The indecisive British weather threatened for most of the day causing play to be held back until 1.30pm on Centre Court and the players to be pulled off for a break at 3.30pm during a heavy shower. However, the sunshine prevailed towards the latter stages, but unfortunately did not shine kindly on British No. 2, Alex Bogdanovic who lost the final set to talented Bulgarian Grigor Dimitrov 6-4 after a missed challenge and two double faults ended his campaign on Centre Court. Bogdanovic revealed his “disappointment” over having his funding cut by the Lawn Tennis Association after the match, but remained positive that he could still be “a top 100 player”.
Next up on centre was the talented Frenchman, No. 6 seed Gael Monfils against German, Rainer Schuettler, ranked No. 82 in the ATP world rankings. During the first game, Monfils appeared to twist his knee and looked extremely uncomfortable moving on the grass for the rest of the match losing in three 6-3, 6-7, 6-2, meaning the former Wimbledon semifinalist, Shuettler had pulled off his biggest win since beating Sam Querrey in the first round of this year’s Australian Open.
Performance of day two at Queen’s had to go to Andy Murray, who was next up on centre, playing Ivan Navarro. Surprisingly for a Spaniard, Navarro took his serve volley game to Murray who did well to get the first set to his first tiebreak at Queen’s since 2008. Murray managed to pull off some spectacular shots to take the first set, which must have thrilled his girlfriend, Kim Sears back watching on the side lines since rekindling their romance earlier this year. Murray started to see the ball a lot better in the second set, winning it convincingly 6-3. He came back at the end of the day’s play to partner his brother Jamie against Sam Querrey and Scott Lipsky of the USA. The pair looked impressive as they won in two in front of a more vocal home crowd after several glasses of Pimms. Murray was suitably grumpy in the post match press conference and I can see why he hasn’t always won many popularity points with the press.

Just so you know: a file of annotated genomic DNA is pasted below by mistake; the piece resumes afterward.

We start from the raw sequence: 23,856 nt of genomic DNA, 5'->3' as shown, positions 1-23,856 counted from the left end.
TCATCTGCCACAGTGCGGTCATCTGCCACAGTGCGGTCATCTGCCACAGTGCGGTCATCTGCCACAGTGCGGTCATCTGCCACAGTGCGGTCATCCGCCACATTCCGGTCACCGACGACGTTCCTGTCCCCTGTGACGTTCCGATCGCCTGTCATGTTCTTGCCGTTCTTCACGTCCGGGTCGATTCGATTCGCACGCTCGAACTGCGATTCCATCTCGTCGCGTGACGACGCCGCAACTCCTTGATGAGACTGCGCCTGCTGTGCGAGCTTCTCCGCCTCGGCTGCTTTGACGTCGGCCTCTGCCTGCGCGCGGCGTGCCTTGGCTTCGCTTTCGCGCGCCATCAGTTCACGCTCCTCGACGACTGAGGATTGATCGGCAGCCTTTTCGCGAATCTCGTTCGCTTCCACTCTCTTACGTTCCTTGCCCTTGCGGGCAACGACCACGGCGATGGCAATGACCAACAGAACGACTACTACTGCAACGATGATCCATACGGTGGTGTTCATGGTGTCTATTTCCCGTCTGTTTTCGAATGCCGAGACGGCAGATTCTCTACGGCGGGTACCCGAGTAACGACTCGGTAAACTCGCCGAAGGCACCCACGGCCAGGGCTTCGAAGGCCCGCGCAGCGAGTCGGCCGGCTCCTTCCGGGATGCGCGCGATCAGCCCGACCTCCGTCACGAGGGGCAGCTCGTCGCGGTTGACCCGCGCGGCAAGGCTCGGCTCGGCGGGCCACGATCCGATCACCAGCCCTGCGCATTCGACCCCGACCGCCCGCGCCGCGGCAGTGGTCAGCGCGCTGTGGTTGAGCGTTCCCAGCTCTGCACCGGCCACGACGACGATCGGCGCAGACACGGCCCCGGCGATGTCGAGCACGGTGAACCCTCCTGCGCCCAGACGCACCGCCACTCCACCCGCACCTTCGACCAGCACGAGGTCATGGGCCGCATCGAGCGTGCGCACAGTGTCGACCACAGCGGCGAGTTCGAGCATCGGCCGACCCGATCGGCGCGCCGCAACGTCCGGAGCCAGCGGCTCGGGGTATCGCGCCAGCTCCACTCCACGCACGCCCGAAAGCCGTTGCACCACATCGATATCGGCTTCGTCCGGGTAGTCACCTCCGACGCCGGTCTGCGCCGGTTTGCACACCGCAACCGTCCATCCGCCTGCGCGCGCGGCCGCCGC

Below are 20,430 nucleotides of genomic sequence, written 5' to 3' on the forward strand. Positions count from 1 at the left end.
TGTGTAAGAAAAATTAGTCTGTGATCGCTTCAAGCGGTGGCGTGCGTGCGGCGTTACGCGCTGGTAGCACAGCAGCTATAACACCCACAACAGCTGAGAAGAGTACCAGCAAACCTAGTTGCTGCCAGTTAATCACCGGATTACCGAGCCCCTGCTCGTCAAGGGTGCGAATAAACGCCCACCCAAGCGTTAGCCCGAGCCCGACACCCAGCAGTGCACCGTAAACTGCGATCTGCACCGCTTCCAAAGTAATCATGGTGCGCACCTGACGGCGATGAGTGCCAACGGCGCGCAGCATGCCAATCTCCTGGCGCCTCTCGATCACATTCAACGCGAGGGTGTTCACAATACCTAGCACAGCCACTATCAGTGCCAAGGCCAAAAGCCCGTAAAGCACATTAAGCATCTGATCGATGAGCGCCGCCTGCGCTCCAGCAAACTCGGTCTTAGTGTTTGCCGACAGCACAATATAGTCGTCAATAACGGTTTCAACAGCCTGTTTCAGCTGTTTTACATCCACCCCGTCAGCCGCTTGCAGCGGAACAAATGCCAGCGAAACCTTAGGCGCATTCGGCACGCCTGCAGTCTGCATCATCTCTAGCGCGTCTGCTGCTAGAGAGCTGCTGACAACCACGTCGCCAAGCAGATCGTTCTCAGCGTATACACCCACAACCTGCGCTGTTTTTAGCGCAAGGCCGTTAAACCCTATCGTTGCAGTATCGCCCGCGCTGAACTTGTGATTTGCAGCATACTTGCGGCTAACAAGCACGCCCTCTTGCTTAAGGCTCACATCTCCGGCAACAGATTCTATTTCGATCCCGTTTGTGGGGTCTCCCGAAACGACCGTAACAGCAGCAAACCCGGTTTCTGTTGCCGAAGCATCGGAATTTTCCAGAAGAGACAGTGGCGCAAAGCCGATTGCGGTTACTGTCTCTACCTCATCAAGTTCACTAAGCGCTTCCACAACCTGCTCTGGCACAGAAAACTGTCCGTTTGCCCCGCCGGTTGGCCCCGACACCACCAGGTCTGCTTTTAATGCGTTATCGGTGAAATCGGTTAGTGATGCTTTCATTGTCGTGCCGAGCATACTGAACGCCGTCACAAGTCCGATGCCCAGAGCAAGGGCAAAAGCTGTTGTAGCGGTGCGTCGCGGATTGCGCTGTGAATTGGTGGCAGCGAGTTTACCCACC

Andy Roddick made easy work of Russian Igor Kunitsyn, thrashing him 6-2, 6-1 in a flash. Roddick revealed an interesting theory after the match, saying that he would “love three months of 1000 tournaments in the lead up to Wimbledon. We have a couple of 250s before Wimbledon. So for me that’s just a glaring issue, you know.” More Pimms and strawberries for three months before Wimbledon? I second that Andy, but what about the weather?
Melina Harris is a freelance sports writer, book editor, English tutor and PTR qualified tennis coach. For more information and contact details please visit and subscribe to her website and blog at http://www.thetenniswriter.wordpress.com and follow her twitter updates via http://www.twitter.com/thetenniswriter. She is available for freelance writing, editing and one to one private teaching and coaching.
By Luís Santos
It was a sad day for Elena Dementieva as she was forced to retire from the semifinal of her favorite Grand Slam, after dropping the first set 7-6(3).
Elena was attempting to reach her third slam final, and second at Roland Garros, but after struggling with injuries all tournament it finally caught up with her as she conceded an easier ride to the final for gritty Franny Schiavone.
Elegant Elena actually served for a 5-3 lead holding 4-3 and 40-15 but it wasn’t meant to be as Schiavone turned things around to level the match at 4-all and eventually go up 5-4. As the players entered the tiebreak it seemed as if Elena would move up a gear going up 2-0, but she quickly let Francesca win six points in a row and eventually the Italian won the set.
After that Elena said goodbye to the tournament in a mist of tears and disappointment. Her fans feel the same.